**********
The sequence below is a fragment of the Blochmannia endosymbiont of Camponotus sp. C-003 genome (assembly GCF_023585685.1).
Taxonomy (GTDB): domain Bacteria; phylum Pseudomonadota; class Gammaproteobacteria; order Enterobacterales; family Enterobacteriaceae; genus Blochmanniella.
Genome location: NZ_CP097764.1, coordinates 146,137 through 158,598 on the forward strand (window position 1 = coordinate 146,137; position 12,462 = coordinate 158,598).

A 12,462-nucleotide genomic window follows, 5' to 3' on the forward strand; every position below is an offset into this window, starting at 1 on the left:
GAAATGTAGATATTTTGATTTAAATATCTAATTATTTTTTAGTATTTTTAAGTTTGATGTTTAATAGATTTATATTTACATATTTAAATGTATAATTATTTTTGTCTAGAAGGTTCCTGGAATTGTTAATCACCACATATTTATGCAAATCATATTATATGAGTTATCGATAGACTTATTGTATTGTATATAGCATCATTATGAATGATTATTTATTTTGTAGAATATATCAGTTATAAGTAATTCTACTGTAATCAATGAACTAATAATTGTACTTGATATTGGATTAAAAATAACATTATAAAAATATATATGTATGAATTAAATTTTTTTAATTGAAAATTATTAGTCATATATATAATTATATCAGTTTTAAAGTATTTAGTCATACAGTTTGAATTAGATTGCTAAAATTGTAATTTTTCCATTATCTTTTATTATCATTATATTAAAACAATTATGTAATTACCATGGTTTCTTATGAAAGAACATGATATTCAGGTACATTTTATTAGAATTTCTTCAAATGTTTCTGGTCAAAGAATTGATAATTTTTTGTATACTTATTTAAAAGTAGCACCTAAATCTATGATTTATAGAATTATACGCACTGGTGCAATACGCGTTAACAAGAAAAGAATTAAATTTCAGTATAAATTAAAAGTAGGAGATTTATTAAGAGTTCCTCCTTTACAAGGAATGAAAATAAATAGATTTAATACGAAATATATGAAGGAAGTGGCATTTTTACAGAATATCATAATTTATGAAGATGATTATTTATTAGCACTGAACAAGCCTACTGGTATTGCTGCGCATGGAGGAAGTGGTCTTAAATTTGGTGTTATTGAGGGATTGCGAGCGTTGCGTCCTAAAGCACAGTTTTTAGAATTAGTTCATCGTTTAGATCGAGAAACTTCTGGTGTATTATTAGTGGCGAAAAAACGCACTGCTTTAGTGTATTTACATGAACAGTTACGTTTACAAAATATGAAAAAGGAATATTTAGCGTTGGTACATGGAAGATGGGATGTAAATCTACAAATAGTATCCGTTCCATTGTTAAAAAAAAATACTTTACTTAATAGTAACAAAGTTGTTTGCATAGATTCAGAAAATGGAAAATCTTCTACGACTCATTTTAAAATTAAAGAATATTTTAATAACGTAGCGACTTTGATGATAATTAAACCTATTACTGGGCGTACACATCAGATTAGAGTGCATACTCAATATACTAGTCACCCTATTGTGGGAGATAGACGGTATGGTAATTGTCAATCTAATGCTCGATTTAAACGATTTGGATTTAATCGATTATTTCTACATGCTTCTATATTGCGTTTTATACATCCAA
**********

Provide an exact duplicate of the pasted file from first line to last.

The sequence below is a fragment of the Blochmannia endosymbiont of Camponotus sp. C-003 genome (assembly GCF_023585685.1).
Taxonomy (GTDB): domain Bacteria; phylum Pseudomonadota; class Gammaproteobacteria; order Enterobacterales; family Enterobacteriaceae; genus Blochmanniella.
Genome location: NZ_CP097764.1, coordinates 146,137 through 158,598 on the forward strand (window position 1 = coordinate 146,137; position 12,462 = coordinate 158,598).

A 12,462-nucleotide genomic window follows, 5' to 3' on the forward strand; every position below is an offset into this window, starting at 1 on the left:
GAAATGTAGATATTTTGATTTAAATATCTAATTATTTTTTAGTATTTTTAAGTTTGATGTTTAATAGATTTATATTTACATATTTAAATGTATAATTATTTTTGTCTAGAAGGTTCCTGGAATTGTTAATCACCACATATTTATGCAAATCATATTATATGAGTTATCGATAGACTTATTGTATTGTATATAGCATCATTATGAATGATTATTTATTTTGTAGAATATATCAGTTATAAGTAATTCTACTGTAATCAATGAACTAATAATTGTACTTGATATTGGATTAAAAATAACATTATAAAAATATATATGTATGAATTAAATTTTTTTAATTGAAAATTATTAGTCATATATATAATTATATCAGTTTTAAAGTATTTAGTCATACAGTTTGAATTAGATTGCTAAAATTGTAATTTTTCCATTATCTTTTATTATCATTATATTAAAACAATTATGTAATTACCATGGTTTCTTATGAAAGAACATGATATTCAGGTACATTTTATTAGAATTTCTTCAAATGTTTCTGGTCAAAGAATTGATAATTTTTTGTATACTTATTTAAAAGTAGCACCTAAATCTATGATTTATAGAATTATACGCACTGGTGCAATACGCGTTAACAAGAAAAGAATTAAATTTCAGTATAAATTAAAAGTAGGAGATTTATTAAGAGTTCCTCCTTTACAAGGAATGAAAATAAATAGATTTAATACGAAATATATGAAGGAAGTGGCATTTTTACAGAATATCATAATTTATGAAGATGATTATTTATTAGCACTGAACAAGCCTACTGGTATTGCTGCGCATGGAGGAAGTGGTCTTAAATTTGGTGTTATTGAGGGATTGCGAGCGTTGCGTCCTAAAGCACAGTTTTTAGAATTAGTTCATCGTTTAGATCGAGAAACTTCTGGTGTATTATTAGTGGCGAAAAAACGCACTGCTTTAGTGTATTTACATGAACAGTTACGTTTACAAAATATGAAAAAGGAATATTTAGCGTTGGTACATGGAAGATGGGATGTAAATCTACAAATAGTATCCGTTCCATTGTTAAAAAAAAATACTTTACTTAATAGTAACAAAGTTGTTTGCATAGATTCAGAAAATGGAAAATCTTCTACGACTCATTTTAAAATTAAAGAATATTTTAATAACGTAGCGACTTTGATGATAATTAAACCTATTACTGGGCGTACACATCAGATTAGAGTGCATACTCAATATACTAGTCACCCTATTGTGGGAGATAGACGGTATGGTAATTGTCAATCTAATGCTCGATTTAAACGATTTGGATTTAATCGATTATTTCTACATGCTTCTATATTGCGTTTTATACATCCAA